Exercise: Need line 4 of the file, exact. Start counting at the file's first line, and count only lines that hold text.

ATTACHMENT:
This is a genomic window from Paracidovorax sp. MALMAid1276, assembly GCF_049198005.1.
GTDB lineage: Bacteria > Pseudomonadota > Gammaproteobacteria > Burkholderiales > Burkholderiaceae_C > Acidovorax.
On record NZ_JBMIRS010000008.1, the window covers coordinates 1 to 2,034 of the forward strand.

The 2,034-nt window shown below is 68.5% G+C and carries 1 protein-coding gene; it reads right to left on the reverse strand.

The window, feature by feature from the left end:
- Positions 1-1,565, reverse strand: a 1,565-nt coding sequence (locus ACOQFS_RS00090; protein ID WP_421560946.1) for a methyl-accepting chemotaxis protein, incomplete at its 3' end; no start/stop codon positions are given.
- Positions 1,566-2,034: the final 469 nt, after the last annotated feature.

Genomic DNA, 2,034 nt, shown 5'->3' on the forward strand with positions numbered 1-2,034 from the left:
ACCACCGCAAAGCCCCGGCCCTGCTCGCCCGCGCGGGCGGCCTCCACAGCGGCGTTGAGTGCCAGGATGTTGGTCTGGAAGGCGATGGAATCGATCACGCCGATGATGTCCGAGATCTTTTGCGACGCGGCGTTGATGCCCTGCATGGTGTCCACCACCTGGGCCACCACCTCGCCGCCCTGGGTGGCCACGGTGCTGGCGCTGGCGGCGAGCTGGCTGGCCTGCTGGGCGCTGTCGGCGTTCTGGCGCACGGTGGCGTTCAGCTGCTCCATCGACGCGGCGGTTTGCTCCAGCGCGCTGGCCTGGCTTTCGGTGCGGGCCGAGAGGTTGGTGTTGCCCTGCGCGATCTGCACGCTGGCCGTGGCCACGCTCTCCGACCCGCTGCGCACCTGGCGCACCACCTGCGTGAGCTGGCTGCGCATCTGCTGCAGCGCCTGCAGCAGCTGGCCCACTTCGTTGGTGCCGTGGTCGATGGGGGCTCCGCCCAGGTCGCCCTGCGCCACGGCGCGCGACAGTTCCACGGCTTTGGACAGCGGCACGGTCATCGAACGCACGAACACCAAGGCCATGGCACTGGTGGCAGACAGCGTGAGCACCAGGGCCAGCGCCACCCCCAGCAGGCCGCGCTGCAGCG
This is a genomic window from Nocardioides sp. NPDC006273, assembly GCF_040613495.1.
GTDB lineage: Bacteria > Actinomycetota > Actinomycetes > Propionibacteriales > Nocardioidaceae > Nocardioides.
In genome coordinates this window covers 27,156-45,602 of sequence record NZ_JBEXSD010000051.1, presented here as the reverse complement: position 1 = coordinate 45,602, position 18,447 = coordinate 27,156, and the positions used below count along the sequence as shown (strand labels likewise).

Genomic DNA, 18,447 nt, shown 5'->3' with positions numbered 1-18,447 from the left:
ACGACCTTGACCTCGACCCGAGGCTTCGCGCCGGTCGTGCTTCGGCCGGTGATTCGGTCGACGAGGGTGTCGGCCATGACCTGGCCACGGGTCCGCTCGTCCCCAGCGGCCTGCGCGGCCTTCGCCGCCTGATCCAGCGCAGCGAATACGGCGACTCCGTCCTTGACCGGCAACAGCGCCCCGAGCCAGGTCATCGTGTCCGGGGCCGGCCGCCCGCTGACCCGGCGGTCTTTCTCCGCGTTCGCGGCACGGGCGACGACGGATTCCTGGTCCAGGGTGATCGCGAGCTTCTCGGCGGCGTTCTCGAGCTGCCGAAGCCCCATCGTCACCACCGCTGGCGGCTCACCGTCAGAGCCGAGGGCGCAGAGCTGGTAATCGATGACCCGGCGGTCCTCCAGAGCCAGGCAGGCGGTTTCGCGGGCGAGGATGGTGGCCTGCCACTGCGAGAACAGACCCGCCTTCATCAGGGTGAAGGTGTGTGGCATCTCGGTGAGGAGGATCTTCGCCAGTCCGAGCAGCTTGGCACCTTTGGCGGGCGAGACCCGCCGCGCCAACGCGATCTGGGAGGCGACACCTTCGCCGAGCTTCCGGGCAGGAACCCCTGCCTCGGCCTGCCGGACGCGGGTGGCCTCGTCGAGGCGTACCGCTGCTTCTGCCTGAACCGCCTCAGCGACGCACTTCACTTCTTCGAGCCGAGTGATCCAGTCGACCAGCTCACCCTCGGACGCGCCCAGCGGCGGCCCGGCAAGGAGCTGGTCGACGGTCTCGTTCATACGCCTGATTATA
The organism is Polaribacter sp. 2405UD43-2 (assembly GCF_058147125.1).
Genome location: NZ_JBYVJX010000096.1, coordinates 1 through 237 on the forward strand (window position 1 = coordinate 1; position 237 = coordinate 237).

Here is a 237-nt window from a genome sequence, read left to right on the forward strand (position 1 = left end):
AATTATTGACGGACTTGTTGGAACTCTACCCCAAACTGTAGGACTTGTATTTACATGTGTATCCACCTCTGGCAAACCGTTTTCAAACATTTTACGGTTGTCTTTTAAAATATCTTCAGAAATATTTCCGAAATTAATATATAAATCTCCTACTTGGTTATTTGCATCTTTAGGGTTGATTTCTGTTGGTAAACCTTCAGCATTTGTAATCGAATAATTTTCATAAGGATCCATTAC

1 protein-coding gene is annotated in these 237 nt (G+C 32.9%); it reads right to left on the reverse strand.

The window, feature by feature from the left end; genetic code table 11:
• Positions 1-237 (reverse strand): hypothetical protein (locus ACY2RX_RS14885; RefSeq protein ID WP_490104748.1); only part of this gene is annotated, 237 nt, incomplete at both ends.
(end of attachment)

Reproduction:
The 2,034-nt window shown below is 68.5% G+C and carries 1 protein-coding gene; it reads right to left on the reverse strand.